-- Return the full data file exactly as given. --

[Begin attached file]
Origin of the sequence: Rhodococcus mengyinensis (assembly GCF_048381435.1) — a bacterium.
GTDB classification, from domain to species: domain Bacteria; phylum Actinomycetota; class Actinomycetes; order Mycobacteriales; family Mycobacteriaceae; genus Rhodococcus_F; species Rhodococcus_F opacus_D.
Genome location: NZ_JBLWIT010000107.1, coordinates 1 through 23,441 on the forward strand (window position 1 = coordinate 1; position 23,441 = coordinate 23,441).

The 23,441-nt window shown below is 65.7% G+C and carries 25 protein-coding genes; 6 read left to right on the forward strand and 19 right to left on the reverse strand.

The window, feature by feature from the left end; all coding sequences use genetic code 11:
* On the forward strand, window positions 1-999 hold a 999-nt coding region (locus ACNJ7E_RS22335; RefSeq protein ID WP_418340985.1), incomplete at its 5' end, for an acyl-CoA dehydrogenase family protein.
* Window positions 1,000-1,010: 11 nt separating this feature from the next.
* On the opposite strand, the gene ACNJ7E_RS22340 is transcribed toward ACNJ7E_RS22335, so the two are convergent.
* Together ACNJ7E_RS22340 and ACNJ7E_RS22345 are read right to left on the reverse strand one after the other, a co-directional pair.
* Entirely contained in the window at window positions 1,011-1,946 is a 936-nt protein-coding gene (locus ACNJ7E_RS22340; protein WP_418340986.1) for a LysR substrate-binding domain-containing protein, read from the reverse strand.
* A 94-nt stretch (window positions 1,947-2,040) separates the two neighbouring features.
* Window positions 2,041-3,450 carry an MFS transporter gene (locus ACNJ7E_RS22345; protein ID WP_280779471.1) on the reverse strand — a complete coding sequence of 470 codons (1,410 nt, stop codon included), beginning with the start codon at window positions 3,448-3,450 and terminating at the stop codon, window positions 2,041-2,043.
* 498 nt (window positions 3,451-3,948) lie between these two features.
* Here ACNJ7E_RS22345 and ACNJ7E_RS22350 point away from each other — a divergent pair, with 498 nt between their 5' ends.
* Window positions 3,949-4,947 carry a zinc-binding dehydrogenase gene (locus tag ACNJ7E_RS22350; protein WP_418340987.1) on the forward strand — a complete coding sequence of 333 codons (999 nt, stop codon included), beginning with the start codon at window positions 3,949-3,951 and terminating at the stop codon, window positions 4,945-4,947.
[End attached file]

Origin of the sequence: Rhodococcus mengyinensis (assembly GCF_048381435.1) — a bacterium.
GTDB classification, from domain to species: domain Bacteria; phylum Actinomycetota; class Actinomycetes; order Mycobacteriales; family Mycobacteriaceae; genus Rhodococcus_F; species Rhodococcus_F opacus_D.
Genome location: NZ_JBLWIT010000107.1, coordinates 1 through 23,441 on the forward strand (window position 1 = coordinate 1; position 23,441 = coordinate 23,441).

The 23,441-nt window shown below is 65.7% G+C and carries 25 protein-coding genes; 6 read left to right on the forward strand and 19 right to left on the reverse strand.

The window, feature by feature from the left end; all coding sequences use genetic code 11:
* On the forward strand, window positions 1-999 hold a 999-nt coding region (locus ACNJ7E_RS22335; RefSeq protein ID WP_418340985.1), incomplete at its 5' end, for an acyl-CoA dehydrogenase family protein.
* Window positions 1,000-1,010: 11 nt separating this feature from the next.
* On the opposite strand, the gene ACNJ7E_RS22340 is transcribed toward ACNJ7E_RS22335, so the two are convergent.
* Together ACNJ7E_RS22340 and ACNJ7E_RS22345 are read right to left on the reverse strand one after the other, a co-directional pair.
* Entirely contained in the window at window positions 1,011-1,946 is a 936-nt protein-coding gene (locus ACNJ7E_RS22340; protein WP_418340986.1) for a LysR substrate-binding domain-containing protein, read from the reverse strand.
* A 94-nt stretch (window positions 1,947-2,040) separates the two neighbouring features.
* Window positions 2,041-3,450 carry an MFS transporter gene (locus ACNJ7E_RS22345; protein ID WP_280779471.1) on the reverse strand — a complete coding sequence of 470 codons (1,410 nt, stop codon included), beginning with the start codon at window positions 3,448-3,450 and terminating at the stop codon, window positions 2,041-2,043.
* 498 nt (window positions 3,451-3,948) lie between these two features.
* Here ACNJ7E_RS22345 and ACNJ7E_RS22350 point away from each other — a divergent pair, with 498 nt between their 5' ends.
* Window positions 3,949-4,947 carry a zinc-binding dehydrogenase gene (locus tag ACNJ7E_RS22350; protein WP_418340987.1) on the forward strand — a complete coding sequence of 333 codons (999 nt, stop codon included), beginning with the start codon at window positions 3,949-3,951 and terminating at the stop codon, window positions 4,945-4,947.